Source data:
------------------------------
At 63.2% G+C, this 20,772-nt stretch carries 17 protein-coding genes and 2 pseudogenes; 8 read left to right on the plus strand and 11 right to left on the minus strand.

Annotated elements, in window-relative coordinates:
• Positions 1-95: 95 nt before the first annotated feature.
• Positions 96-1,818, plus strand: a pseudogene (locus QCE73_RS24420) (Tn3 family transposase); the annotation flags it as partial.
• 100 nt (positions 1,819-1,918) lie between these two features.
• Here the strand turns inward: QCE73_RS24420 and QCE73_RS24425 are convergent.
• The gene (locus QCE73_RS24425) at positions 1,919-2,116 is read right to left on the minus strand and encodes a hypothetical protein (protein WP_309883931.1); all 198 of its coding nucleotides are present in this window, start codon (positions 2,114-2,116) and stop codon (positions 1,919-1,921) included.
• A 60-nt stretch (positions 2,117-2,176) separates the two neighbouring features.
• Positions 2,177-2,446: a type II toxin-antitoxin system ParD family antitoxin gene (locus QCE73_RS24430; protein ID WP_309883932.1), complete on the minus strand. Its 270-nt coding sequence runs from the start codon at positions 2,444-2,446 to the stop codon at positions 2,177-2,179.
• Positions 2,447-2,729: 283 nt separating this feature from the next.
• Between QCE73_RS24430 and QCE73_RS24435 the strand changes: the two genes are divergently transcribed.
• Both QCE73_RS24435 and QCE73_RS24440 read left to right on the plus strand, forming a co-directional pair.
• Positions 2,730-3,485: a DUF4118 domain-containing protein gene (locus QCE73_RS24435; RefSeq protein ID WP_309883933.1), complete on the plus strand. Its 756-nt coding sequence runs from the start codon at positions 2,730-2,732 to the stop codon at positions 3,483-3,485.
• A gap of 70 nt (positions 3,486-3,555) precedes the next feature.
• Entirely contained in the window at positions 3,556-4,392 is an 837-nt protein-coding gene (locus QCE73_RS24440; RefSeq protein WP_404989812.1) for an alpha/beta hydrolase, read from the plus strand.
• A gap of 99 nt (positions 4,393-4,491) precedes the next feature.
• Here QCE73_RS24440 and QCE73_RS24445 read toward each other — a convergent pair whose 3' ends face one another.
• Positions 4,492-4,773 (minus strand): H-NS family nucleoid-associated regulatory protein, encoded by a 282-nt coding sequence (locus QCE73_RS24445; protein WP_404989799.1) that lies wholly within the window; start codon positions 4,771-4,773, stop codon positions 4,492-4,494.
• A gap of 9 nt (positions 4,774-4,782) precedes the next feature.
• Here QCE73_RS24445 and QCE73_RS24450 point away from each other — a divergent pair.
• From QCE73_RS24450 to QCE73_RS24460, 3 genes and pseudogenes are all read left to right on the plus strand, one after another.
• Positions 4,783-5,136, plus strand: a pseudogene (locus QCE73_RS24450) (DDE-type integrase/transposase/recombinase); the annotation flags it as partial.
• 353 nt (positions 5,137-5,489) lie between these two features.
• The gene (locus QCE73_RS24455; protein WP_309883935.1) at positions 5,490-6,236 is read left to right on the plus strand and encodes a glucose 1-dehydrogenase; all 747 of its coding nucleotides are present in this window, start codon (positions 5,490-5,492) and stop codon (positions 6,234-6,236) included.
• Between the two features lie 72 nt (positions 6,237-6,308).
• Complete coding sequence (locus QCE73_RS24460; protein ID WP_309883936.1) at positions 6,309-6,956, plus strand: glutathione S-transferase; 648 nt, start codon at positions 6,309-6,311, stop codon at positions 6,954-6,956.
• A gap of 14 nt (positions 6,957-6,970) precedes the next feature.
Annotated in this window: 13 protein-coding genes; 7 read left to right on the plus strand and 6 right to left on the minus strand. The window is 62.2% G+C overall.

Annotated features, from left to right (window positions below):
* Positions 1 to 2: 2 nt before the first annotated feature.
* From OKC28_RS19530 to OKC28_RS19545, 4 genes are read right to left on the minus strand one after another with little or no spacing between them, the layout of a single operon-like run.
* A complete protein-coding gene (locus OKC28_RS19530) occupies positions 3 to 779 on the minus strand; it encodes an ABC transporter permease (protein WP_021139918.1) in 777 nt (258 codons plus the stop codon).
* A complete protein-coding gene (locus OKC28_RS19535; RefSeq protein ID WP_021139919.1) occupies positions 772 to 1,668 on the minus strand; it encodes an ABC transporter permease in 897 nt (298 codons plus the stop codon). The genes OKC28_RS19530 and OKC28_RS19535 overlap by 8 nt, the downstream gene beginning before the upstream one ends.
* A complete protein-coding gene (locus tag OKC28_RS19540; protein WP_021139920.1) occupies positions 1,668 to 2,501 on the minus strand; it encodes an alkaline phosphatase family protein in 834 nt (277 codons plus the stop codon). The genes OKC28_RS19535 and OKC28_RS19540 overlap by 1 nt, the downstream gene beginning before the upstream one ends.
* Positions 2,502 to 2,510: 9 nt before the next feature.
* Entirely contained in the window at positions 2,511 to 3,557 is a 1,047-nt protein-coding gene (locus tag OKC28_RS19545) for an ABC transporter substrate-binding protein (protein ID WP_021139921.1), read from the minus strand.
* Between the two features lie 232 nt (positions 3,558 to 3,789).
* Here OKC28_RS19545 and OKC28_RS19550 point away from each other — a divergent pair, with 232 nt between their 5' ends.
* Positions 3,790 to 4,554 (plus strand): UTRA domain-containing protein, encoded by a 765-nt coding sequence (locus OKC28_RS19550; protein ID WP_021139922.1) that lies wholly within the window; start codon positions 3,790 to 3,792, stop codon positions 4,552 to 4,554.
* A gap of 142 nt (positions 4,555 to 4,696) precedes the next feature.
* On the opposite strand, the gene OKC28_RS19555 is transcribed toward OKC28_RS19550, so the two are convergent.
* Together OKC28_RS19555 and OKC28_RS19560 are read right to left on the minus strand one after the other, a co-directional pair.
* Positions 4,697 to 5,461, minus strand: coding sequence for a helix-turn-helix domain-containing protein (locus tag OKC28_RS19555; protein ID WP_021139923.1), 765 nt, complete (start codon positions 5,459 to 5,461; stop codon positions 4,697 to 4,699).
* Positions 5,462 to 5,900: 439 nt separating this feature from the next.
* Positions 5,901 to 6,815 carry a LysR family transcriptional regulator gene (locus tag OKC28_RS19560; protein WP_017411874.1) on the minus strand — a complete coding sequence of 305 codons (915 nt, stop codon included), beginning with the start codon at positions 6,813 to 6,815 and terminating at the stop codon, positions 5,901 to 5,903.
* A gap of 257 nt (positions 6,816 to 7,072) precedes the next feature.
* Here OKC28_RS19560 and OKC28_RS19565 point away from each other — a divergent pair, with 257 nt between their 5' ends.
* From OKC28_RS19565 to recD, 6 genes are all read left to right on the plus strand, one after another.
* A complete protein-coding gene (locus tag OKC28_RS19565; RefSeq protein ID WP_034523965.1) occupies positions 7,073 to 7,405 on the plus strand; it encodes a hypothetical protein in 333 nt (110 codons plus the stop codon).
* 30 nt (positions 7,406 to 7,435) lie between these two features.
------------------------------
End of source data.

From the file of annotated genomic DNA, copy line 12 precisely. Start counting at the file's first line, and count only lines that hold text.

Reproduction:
• Both QCE73_RS24435 and QCE73_RS24440 read left to right on the plus strand, forming a co-directional pair.